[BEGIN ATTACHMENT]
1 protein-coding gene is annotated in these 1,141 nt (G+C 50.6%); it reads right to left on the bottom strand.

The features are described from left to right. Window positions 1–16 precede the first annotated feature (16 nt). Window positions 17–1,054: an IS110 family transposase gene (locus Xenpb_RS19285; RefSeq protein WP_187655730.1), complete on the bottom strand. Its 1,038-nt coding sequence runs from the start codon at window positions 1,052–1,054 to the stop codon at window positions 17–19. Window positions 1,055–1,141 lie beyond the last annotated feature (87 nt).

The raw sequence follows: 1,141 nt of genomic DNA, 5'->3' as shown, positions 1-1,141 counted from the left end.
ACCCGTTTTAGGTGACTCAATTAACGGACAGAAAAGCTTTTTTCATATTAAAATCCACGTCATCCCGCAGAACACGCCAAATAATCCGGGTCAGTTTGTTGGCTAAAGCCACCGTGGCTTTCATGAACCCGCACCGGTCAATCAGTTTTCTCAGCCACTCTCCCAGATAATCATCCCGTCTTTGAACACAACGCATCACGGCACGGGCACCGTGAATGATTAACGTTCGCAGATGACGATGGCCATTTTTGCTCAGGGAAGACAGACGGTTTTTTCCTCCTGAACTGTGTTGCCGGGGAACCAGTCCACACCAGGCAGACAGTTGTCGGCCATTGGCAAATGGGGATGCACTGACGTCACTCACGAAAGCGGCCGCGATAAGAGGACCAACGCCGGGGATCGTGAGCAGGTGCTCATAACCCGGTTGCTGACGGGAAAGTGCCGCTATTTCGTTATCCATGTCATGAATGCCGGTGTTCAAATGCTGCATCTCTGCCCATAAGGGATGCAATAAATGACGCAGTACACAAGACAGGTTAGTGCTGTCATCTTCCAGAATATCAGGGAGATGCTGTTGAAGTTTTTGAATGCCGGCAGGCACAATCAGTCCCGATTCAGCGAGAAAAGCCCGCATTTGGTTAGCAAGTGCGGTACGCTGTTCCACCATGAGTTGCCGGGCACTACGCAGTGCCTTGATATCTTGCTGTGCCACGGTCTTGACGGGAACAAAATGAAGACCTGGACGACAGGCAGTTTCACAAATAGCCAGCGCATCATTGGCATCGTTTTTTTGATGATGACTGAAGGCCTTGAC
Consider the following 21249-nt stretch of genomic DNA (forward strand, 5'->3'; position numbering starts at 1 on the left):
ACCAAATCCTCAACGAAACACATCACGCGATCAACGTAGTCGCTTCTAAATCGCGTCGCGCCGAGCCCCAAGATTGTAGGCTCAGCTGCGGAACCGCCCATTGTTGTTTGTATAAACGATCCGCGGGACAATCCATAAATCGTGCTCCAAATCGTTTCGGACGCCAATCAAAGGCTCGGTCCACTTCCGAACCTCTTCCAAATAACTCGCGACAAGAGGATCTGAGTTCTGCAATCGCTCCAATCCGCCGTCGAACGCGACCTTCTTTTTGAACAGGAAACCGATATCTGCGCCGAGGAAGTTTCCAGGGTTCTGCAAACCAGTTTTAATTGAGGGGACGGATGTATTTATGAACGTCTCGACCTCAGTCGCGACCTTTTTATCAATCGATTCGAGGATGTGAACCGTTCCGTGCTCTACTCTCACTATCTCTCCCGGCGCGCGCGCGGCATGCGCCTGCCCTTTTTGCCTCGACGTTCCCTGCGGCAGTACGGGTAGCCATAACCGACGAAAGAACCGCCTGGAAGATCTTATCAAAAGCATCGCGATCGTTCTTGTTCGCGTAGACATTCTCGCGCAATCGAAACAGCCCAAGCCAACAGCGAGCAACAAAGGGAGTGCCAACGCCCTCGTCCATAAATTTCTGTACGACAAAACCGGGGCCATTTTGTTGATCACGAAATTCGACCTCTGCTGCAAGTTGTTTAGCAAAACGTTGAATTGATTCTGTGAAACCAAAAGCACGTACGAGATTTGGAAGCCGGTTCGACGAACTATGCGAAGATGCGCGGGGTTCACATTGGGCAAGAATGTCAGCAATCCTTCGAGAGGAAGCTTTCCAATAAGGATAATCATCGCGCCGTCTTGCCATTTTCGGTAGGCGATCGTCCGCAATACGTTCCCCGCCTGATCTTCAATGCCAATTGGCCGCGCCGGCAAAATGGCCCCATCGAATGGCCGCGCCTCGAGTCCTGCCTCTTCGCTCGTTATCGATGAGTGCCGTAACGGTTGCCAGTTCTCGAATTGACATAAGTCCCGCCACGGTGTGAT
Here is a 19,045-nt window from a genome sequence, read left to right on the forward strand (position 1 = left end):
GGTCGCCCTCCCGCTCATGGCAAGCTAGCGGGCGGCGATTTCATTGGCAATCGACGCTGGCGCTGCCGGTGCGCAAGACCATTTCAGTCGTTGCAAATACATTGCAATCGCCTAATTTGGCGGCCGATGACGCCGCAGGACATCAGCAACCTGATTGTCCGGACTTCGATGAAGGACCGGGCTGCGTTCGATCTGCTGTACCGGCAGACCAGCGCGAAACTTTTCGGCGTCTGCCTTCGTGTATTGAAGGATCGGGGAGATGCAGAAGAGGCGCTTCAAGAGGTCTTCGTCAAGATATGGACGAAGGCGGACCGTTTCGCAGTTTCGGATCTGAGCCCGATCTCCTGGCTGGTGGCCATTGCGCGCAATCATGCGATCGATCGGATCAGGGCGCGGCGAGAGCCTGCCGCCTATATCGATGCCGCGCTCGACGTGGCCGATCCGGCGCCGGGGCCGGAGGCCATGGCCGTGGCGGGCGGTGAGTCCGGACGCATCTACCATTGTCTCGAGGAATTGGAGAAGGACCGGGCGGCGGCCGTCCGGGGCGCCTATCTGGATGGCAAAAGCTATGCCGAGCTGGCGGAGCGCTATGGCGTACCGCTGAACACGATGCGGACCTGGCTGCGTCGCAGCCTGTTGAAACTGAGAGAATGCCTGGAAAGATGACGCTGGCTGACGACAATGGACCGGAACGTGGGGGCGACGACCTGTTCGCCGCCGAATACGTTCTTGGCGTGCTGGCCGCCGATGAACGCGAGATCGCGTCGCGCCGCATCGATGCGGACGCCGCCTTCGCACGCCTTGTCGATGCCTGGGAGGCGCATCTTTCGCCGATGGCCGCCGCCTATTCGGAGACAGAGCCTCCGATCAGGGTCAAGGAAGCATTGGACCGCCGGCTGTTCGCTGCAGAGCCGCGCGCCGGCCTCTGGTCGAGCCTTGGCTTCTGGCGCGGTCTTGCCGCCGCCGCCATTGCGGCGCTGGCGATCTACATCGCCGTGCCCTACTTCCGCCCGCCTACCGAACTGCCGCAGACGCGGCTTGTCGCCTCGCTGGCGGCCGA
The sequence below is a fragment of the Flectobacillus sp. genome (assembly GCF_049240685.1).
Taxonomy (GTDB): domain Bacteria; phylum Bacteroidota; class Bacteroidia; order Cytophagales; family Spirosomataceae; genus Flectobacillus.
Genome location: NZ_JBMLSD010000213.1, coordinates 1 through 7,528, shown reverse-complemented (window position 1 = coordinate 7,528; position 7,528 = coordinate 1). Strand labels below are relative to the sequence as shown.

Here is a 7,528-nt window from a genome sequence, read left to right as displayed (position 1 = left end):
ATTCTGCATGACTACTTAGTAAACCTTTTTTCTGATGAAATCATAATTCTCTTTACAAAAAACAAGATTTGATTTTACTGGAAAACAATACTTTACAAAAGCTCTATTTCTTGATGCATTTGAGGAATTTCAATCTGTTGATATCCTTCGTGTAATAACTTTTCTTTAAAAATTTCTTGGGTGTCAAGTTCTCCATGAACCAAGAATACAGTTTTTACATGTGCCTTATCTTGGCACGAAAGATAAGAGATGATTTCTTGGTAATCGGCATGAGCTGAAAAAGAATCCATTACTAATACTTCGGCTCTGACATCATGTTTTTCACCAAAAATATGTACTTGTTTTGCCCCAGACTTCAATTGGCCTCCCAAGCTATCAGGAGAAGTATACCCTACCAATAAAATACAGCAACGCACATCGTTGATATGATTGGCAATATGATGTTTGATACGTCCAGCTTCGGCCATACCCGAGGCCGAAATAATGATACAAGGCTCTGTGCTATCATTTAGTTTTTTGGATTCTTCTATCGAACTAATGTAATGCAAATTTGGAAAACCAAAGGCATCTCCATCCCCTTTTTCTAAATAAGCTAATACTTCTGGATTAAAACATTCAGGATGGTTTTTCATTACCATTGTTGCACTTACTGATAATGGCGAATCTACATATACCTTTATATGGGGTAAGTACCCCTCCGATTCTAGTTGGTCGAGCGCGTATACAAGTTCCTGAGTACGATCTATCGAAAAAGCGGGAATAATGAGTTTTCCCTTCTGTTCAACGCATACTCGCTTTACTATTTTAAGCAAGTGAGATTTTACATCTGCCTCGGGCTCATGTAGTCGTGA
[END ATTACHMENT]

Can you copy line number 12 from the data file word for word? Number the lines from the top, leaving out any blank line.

Here is a 7,528-nt window from a genome sequence, read left to right as displayed (position 1 = left end):